The country's economic difficulties took an acute toll on individuals and businesses last year as the number of filings for bankruptcy rose by 31.9%, according to data released last week by the Administrative Office of the U.S. Courts.
There were 1.4 million bankruptcy filings in 2009, compared with 1.1 million in 2008, a 32% increase in nonbusiness filings. Last year, there were also and 60,837 business filings, a 40% increase from 2008.
According to data compiled by the NCUA, 324,028 members of federally insured credit unions filed for bankruptcy in 2009, a 42.2% increase over the 227,852 members who made such filings in 2008. Most of the filings were under Chapter 7, which saw a 48.6% increase over 2008.
In 2009, there was a 63.1% increase in the size of outstanding loans subject to bankruptcy and a 60.1% increase in the value of loans charged off due to bankruptcy.
Last year, 20.76% of all loans charged off were the result of bankruptcies, a 9.9% increase over the 18.9% rate in 2008.
Overall, the vast majority of bankruptcy filings-1.1 million-were Chapter 7, compared with 744,364 in 2008. There were 406,962 Chapter 13 filings last year, compared with 362,705 in 2008. In 2009, there were 15,189 Chapter 11 filings, compared with 10,160 in 2008. There were 544 Chapter 12 filings in 2009, up from 345 in 2008.
And despite the improved economy, bankruptcy filings are continuing to increase. The American Bankruptcy Institute reported that in February consumer bankruptcies rose 9% over their January level and were 14% higher than in February 2009.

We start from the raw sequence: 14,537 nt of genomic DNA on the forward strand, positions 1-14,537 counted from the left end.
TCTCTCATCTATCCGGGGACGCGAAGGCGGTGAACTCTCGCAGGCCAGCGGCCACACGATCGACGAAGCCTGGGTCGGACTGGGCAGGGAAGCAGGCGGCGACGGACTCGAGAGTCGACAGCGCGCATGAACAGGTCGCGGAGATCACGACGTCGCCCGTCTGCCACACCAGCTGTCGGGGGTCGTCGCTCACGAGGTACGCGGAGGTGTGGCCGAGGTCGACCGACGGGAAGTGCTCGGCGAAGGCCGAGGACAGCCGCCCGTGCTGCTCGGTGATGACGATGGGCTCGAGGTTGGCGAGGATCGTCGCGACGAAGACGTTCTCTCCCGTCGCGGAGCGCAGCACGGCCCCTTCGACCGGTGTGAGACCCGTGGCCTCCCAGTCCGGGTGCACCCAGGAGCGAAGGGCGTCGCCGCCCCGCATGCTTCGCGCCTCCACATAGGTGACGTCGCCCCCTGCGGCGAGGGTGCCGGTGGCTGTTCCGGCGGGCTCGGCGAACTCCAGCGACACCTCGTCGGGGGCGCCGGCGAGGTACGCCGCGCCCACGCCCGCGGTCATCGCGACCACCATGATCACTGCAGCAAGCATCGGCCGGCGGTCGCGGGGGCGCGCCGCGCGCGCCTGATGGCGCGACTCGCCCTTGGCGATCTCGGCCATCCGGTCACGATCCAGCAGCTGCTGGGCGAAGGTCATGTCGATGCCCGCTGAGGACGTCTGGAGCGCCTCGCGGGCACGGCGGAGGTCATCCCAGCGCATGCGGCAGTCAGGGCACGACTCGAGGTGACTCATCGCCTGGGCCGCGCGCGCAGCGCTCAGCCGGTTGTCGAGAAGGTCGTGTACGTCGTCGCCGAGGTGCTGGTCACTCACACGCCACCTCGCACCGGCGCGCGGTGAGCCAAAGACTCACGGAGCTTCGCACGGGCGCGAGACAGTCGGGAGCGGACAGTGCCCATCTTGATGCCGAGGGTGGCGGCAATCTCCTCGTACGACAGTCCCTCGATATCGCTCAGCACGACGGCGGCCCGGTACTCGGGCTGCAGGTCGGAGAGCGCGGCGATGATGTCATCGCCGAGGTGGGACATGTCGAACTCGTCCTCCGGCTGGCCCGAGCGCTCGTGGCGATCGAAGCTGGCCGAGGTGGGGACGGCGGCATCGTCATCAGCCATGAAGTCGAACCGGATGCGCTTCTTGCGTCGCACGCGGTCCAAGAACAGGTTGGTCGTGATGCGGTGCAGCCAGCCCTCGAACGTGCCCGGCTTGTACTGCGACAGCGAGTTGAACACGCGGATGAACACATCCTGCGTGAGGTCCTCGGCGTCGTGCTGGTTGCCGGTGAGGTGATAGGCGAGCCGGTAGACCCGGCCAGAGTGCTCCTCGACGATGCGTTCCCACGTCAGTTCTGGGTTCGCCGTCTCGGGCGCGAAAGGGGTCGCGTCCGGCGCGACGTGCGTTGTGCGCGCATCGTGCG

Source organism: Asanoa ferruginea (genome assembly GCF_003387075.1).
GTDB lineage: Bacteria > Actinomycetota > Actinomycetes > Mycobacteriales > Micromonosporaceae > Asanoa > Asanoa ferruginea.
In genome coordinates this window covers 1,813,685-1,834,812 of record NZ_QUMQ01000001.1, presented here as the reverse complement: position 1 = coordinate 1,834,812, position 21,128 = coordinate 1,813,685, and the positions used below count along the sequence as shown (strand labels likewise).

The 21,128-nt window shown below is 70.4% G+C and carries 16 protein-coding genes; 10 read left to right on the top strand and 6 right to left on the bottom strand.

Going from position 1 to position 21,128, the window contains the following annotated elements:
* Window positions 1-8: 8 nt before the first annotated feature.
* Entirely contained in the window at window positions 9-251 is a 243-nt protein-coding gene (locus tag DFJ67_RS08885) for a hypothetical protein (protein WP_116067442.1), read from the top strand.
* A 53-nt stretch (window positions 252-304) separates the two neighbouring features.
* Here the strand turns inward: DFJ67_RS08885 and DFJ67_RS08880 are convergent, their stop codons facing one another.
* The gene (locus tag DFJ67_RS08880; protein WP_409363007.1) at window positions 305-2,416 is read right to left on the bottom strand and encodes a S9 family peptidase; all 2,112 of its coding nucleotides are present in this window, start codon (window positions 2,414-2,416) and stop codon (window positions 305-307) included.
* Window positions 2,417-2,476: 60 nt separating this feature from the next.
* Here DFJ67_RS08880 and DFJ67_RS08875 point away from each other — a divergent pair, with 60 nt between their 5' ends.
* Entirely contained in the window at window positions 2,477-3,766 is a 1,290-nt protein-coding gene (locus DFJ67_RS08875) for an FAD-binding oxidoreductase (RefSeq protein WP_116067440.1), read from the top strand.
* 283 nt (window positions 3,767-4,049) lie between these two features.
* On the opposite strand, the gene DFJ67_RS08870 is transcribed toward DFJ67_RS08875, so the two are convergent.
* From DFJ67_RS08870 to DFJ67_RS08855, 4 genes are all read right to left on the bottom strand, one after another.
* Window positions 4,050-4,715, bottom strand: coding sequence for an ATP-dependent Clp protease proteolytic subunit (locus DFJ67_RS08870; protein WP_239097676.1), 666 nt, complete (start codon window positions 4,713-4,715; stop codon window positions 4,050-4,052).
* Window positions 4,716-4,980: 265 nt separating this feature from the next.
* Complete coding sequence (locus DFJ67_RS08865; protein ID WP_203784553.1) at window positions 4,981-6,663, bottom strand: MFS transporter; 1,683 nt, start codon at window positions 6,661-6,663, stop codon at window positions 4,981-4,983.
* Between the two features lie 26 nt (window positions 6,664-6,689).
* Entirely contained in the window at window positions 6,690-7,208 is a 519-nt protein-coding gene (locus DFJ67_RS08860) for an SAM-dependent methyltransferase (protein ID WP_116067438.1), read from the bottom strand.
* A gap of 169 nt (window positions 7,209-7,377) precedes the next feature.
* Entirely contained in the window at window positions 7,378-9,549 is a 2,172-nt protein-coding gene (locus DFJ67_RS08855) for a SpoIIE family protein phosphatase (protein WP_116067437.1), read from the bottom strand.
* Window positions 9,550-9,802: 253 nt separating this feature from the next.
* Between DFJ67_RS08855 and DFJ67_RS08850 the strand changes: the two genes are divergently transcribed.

There were 111,693 consumer bankruptcies last month, according to the institute, which projects that there will be more than 1.5 million bankruptcy filings in 2010.
"While Congress and the Obama administration continue to consider measures to reduce high unemployment and mortgage burdens, families with increasing debt loads have little choice but to continue to turn to bankruptcy for financial relief," ABI Executive Director Samuel J. Gerdano said in a statement.
If the institute's prediction proves correct, it would be the highest number of bankruptcies since 2005, the year before the most recent overhaul in bankruptcy law took effect. In 2005, there were 1.6 million bankruptcy filings.
During the debate over that law, which CUNA and NAFCU backed, CUNA said that bankruptcy accounted for $90 million, or 40% of all credit union losses each year.
The law tightened eligibility requirements for Chapter 7 filings, which erases most debts, pushed more consumers into filing under Chapter 13, which establishes a creditor repayment plan.